There were in the top 4 in Trios at the 2018 CGSE • Million Tinkle World Men Championships as the preliminaries have reached the halfway point at SCAA bowling center in Hong Kong, China, Thursday evening.
Squad 2 leaders Martin Larsen, Mattias Wetterberg and Jesper Svensson (right, l-r) of Sweden held on to the lead after the first of two three-game blocks with 2029 pins and an average of 225.44 as a team,
Featured photo, from left, Squad 3 leader Korea with Park Jongwoo, Koo Seonghoi and Kim Kyungmin.
Ryan Lalisang, Billy Islam and Hardy Rachmadian (left, l-R) of Indonesia, who led the opening squad on Thursday morning stayed in second place with 2001.
Jord van Weeren, 2017 World Champion in Singles, Xander van Mazijk, and Johnny Spil (right, l-r) of the Netherlands were second in Squad 2 with 1997 to finish the first day of the Trios preliminaries just four pins behind the Indonesians in third place,
Rounding out the top 4, who would qualify for the medal round, were EJ Tackett, ndrew Anderson and Kyle Troup (left, l-r) of the United States of America who were second in the opening squad with 1984.
After a disastrous start into the trios event for the highly decorated South Koreans, whose first trio finished 29th among the 30 trios of Squad 1 with 1583 (175.89 average), Park Jongwoo, Koo Seonghoi and Kim Kyungmin (right, r-l) started with 679 to lead the 28 countries in Squad 3 by 52 and more pins.
Denmark with 2014 World Champions in Trios (l-r) Carsten Warming Hansen and Thomas Larsen, who teamed with seven-time European champion Jesper Agerbo (left, r-l; including one title in each discipline and a second title in Trios), was in second place with 627.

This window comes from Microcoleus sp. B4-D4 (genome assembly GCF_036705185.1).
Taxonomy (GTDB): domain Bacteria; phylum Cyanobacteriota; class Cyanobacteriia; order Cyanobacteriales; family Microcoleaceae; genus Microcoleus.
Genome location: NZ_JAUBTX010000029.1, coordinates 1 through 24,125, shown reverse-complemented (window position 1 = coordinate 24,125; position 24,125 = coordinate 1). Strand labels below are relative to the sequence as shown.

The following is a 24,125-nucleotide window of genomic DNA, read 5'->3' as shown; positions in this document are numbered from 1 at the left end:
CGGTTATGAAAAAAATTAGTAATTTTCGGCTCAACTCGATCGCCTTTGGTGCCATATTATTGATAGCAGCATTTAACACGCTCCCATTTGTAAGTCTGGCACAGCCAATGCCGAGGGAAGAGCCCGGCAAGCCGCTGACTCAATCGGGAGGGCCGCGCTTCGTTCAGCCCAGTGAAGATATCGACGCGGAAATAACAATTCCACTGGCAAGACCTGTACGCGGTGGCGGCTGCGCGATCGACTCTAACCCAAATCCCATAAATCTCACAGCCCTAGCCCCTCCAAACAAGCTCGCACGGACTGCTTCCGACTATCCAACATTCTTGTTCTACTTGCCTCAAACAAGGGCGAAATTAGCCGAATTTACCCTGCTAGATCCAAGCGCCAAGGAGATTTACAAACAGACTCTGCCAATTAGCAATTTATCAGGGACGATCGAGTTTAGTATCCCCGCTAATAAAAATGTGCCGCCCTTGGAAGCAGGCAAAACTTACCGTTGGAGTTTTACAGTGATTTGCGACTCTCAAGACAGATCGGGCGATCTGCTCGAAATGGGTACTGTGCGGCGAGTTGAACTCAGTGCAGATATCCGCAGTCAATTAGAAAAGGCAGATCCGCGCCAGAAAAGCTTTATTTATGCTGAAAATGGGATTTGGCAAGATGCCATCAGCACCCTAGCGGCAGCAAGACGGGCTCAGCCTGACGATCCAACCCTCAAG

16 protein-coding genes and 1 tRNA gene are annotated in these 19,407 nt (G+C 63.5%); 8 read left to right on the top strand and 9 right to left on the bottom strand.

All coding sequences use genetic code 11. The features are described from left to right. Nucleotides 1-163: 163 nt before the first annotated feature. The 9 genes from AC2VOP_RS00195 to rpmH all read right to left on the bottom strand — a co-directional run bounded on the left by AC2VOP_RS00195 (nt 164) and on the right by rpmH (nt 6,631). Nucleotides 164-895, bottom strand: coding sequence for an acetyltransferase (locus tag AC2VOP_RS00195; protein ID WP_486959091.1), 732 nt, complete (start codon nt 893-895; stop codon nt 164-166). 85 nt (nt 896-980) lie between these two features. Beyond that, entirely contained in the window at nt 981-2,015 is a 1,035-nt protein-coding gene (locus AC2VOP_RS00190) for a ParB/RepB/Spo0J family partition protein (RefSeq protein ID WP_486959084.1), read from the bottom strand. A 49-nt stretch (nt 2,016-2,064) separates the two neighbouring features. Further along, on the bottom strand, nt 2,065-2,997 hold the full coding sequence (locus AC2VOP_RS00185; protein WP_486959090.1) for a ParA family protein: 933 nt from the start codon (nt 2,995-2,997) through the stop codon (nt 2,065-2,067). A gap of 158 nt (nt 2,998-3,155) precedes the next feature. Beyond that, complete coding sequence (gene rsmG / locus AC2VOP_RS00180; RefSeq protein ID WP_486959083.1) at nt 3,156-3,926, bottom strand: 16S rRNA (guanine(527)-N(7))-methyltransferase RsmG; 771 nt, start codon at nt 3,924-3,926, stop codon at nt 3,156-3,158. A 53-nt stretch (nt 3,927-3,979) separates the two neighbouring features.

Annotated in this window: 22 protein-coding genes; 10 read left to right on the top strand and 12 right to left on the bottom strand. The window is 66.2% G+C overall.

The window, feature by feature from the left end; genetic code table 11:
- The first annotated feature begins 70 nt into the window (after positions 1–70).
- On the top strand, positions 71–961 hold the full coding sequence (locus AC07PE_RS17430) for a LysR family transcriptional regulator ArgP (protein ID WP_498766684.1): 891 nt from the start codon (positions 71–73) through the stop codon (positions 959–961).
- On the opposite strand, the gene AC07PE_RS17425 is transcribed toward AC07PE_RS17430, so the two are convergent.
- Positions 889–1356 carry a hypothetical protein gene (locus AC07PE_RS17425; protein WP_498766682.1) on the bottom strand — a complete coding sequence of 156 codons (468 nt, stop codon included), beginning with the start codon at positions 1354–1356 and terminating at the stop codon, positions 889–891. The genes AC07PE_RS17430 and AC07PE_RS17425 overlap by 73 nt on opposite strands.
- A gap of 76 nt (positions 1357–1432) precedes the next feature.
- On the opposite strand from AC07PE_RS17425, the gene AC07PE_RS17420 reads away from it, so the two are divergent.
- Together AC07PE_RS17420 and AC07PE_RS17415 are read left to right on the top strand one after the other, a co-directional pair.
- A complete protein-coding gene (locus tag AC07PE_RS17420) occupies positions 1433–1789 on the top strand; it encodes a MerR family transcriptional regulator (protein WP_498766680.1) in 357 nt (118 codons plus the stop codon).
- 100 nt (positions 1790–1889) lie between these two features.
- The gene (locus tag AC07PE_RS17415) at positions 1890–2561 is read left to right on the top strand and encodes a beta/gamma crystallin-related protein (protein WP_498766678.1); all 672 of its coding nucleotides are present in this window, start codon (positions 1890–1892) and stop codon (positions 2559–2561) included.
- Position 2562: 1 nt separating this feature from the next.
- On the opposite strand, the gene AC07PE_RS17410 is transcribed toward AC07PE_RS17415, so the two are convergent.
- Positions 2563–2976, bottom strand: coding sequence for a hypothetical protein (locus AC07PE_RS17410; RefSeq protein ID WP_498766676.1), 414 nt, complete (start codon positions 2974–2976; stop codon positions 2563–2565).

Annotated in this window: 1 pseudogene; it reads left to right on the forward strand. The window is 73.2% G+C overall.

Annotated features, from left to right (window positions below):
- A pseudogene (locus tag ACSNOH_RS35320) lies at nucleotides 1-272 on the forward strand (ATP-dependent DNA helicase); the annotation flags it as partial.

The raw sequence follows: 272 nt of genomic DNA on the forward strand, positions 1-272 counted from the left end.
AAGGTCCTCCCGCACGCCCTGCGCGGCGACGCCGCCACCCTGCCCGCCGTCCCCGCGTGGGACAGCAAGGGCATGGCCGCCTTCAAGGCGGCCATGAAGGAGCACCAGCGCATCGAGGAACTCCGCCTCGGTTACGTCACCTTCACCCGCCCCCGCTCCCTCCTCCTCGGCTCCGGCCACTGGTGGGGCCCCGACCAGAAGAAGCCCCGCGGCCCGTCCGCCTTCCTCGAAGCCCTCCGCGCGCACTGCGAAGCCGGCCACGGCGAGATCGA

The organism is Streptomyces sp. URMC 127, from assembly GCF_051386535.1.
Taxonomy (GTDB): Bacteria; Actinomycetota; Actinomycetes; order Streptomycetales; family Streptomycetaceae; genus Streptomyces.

Du Jianchao, Wang Hongbo and Mi Zhongli of China managed 623 to sit in third place.
Jonaykel Conejo, Alejandro Naranjo and Rodolfo Madriz of Costa Rica were fourth with 619, with Asian Games Trios champion Japan with Shusaku Asato, Tomoyuki Sasaki and Shogo Wada (right, l-r) mere two pins behind at 617, with Finland (616) and Scotland (602) close behind.
The Koreans added 658 in the second game for 1337 total to widen the lead to 111 pins. Mark McQueen, Steven Gill, who was the best European in Singles, finishing sixth, and Kenny Jamieson (left, l-r) of Scotland were distant second with 1226,
Jo-Mar Jumapao, Kenneth Chua and Merwin Tan of the Philippines moved into third place with 1214 and Basil Ng, Joel Tan and Jonovan Neo of Singapore (right) overtook Japan by one pin to take fourth place with 1214,
Denmark (571), China (524) and Costa Rica (574) fell behind due to subpar games,
Struggling in the first half of the third game, Jongwoo, Seonghoi and Kyungmin rebounded to finish with 634 and 1971 total to miss the top 4 by only 13 pins,
Finishing on the same lane pair with the Koreans, the Asian Games Trios champions from Japan tied their long-time rivals at 634 to finish second in Squad 3 and 16th overall with 1839 (204.33),
The Scotsmen, who had 613 in the last game, tied Japan in this squad at 1839, good for third place in the squad and 17th overall. Denmark was 9 pins behind Japan and Scotland with 1830 to sit in fourth place in the squad and 19th overall as the preliminaries have reached the halfway point,